NEW YORK: The dollar rose to a one-week high on Tuesday following a jump in benchmark U.S. Treasury yields, while the yen steadied after initially sliding as the Bank of Japan said it would stick to its ultra-loose monetary policy.
The U.S. Federal Reserve meets next week and likely will signal that it will raise rates in March for the first time since the start of the coronavirus pandemic.
The fed funds futures have priced in four rate hikes in 2022.
As investors prepared for the possibility of the Fed being more hawkish than expected, Treasury yields jumped, with two-year yields - which track short-term rate expectations - crossing 1% for the first time since February 2020.
The U.S. 10-year yield also hit a two-year peak of 1.856% overnight.
In line with Treasury yields, the dollar strengthened against a basket of currencies, hitting a one-week high of 95.638. It was last up 0.4% at 95.608.
“The dollar’s gains are being driven by the fact that markets have shifted to the possibility that the Fed could tighten policy a lot faster than expected,” said Chester Ntonifor, chief foreign exchange strategist at BCA Research in Montreal.
But Ntonifor noted that the dollar’s gains are likely sustainable only in the short-term, about three to six months.
“To the extent that you have captured investors’ minds that the Fed is going to be one of the more hawkish central banks in 2022 in raising interest rates, there are going to be these inflows into the dollar on speculative positioning,” Ntonifor added.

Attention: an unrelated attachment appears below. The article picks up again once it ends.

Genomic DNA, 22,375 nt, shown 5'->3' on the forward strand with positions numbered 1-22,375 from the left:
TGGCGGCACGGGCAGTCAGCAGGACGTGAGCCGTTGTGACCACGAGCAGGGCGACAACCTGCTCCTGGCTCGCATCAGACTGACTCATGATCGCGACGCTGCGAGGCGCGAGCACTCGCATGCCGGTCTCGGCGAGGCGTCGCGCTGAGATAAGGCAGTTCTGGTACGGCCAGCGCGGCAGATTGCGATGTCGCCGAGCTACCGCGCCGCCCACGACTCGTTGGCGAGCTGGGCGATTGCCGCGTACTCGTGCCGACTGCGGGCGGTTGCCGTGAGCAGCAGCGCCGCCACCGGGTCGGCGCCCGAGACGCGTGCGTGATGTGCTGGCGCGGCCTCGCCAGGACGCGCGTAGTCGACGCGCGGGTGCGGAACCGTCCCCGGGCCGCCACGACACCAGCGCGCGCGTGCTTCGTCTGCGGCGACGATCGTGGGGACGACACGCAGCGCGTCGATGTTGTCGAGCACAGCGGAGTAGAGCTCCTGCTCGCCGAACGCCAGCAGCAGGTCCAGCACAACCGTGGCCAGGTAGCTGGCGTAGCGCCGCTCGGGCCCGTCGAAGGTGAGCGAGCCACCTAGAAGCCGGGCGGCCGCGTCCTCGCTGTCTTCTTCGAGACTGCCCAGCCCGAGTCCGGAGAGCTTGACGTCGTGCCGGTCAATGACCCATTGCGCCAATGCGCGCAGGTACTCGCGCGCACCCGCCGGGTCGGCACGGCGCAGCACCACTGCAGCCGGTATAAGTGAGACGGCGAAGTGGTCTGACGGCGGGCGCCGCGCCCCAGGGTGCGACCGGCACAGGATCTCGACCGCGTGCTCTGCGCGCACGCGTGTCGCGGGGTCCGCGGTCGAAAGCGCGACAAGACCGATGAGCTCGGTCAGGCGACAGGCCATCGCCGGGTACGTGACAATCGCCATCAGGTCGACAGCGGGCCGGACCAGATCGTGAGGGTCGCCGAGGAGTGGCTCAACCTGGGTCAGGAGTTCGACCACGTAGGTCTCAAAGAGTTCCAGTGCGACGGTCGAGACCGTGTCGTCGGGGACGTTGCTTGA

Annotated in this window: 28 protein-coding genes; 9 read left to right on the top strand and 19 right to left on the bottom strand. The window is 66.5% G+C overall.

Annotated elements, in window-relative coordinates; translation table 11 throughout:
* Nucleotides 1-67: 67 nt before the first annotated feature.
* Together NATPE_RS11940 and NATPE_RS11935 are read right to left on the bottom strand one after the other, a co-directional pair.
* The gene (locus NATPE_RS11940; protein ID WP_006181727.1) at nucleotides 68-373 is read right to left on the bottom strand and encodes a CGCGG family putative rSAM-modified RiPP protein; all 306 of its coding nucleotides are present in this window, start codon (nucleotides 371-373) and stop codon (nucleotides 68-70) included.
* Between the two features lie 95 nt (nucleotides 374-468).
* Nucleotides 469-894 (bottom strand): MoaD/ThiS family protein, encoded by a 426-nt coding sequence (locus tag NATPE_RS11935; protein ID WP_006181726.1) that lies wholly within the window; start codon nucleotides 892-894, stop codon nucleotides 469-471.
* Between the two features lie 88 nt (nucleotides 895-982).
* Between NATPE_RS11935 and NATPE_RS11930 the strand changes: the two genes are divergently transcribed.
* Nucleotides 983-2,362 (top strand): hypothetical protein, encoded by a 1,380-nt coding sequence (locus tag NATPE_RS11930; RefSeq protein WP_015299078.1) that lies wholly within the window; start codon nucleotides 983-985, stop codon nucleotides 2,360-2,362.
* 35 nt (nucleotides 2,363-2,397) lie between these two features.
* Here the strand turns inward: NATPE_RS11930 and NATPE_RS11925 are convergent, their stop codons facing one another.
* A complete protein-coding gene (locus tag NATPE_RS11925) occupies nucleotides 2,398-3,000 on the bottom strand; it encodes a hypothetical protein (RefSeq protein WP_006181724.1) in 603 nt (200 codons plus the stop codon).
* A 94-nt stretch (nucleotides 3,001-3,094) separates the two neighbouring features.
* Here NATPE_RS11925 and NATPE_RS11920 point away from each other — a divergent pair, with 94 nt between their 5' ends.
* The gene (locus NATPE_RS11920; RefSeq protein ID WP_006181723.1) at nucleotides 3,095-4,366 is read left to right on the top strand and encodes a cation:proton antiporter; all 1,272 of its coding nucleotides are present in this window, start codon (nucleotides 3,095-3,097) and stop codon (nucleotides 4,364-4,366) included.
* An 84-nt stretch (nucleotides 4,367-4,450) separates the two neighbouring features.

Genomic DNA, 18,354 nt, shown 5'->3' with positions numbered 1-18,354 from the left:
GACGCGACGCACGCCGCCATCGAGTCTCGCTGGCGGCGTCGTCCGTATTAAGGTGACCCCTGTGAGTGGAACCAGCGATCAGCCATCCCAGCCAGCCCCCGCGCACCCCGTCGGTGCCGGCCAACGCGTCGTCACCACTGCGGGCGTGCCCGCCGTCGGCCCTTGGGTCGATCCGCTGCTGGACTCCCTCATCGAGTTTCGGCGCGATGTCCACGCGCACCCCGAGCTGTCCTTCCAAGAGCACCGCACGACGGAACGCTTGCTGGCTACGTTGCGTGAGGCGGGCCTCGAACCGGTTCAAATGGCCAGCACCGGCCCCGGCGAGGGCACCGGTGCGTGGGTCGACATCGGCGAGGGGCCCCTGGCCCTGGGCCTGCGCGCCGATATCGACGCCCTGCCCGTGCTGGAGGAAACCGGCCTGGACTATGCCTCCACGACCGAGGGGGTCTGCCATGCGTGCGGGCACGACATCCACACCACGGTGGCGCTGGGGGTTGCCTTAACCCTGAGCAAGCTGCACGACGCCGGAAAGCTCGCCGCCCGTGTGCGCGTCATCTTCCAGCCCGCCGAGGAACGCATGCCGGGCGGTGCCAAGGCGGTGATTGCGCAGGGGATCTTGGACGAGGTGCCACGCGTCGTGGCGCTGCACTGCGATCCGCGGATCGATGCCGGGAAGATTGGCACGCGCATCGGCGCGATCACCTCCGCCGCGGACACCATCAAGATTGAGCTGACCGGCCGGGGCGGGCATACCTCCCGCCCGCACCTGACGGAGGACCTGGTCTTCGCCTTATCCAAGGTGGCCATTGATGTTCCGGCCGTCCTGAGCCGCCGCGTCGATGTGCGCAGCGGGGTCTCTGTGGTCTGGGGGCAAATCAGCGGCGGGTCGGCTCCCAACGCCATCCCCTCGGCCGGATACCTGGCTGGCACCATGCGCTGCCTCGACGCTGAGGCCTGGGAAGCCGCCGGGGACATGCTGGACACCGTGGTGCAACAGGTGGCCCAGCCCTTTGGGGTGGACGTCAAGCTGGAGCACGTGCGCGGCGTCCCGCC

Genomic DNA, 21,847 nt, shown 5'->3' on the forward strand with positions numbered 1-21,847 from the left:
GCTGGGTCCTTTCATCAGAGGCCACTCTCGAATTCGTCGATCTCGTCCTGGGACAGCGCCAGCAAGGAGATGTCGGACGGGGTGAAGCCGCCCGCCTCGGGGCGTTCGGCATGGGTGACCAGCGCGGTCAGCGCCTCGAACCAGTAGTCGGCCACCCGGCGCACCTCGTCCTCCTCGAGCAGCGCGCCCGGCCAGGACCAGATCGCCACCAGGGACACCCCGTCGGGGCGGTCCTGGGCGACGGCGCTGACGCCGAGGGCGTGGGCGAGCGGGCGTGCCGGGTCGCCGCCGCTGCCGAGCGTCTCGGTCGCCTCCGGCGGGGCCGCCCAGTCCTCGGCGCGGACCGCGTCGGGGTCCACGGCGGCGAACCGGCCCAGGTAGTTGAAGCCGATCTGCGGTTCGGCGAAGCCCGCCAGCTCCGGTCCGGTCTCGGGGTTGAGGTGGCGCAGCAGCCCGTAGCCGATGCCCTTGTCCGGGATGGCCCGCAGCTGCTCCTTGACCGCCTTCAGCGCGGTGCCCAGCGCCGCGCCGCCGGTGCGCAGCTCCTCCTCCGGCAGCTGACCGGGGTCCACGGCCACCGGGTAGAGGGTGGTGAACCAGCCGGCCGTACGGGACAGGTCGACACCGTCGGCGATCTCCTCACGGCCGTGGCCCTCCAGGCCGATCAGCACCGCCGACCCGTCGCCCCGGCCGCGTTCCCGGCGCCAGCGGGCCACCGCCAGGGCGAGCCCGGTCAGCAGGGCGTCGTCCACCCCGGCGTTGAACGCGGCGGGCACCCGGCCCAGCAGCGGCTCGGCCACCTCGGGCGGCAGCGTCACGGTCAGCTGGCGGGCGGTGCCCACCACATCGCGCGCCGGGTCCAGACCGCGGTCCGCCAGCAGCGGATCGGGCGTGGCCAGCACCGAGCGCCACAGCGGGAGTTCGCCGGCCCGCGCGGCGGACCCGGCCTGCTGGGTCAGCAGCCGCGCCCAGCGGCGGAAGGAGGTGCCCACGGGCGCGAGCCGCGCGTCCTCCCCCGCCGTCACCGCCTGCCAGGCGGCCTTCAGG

The euro hit a one-week low of $1.1350 and was last down 0.5% at $1.1351.
German investor sentiment hit its highest in six months in January on expectations that COVID-19 cases will fall by early summer, allowing growth in Europe’s largest economy to pick up, the ZEW survey showed.
As oil prices hit a seven-year high and global equity markets slumped, Germany’s benchmark 10-year government bond yield came close to, but did not exceed, 0%.
The yen slipped against the dollar after the Bank of Japan said it would maintain its ultra-loose monetary policy even as its global counterparts move towards exiting crisis-mode policies.
By late morning trading, the dollar was flat against the yen at 114.55, with the pair having reached as high as 115.06 overnight.
“The widening divergence between BoJ and Fed policy expectations should continue to place upward pressure on USD/JPY,” MUFG currency analyst Lee Hardman wrote in a note to clients.
The Australian dollar fell, down 0.2% on the day at US$0.7193. The New Zealand dollar was also down 0.3%.
China’s central bank, meanwhile, plans to do more to support growth, while steadily lowering financing costs and keeping the yuan exchange rate stable, the bank’s vice governor said.
The central bank unexpectedly cut the borrowing costs of its medium-term loans for the first time since April 2020, with market analysts expecting more policy easing this year to cushion an economic slowdown.
The yuan hit its highest in more than three years versus the dollar, helped by trade settlement inflows. The dollar was last up 0.1% at 6.3525 yuan.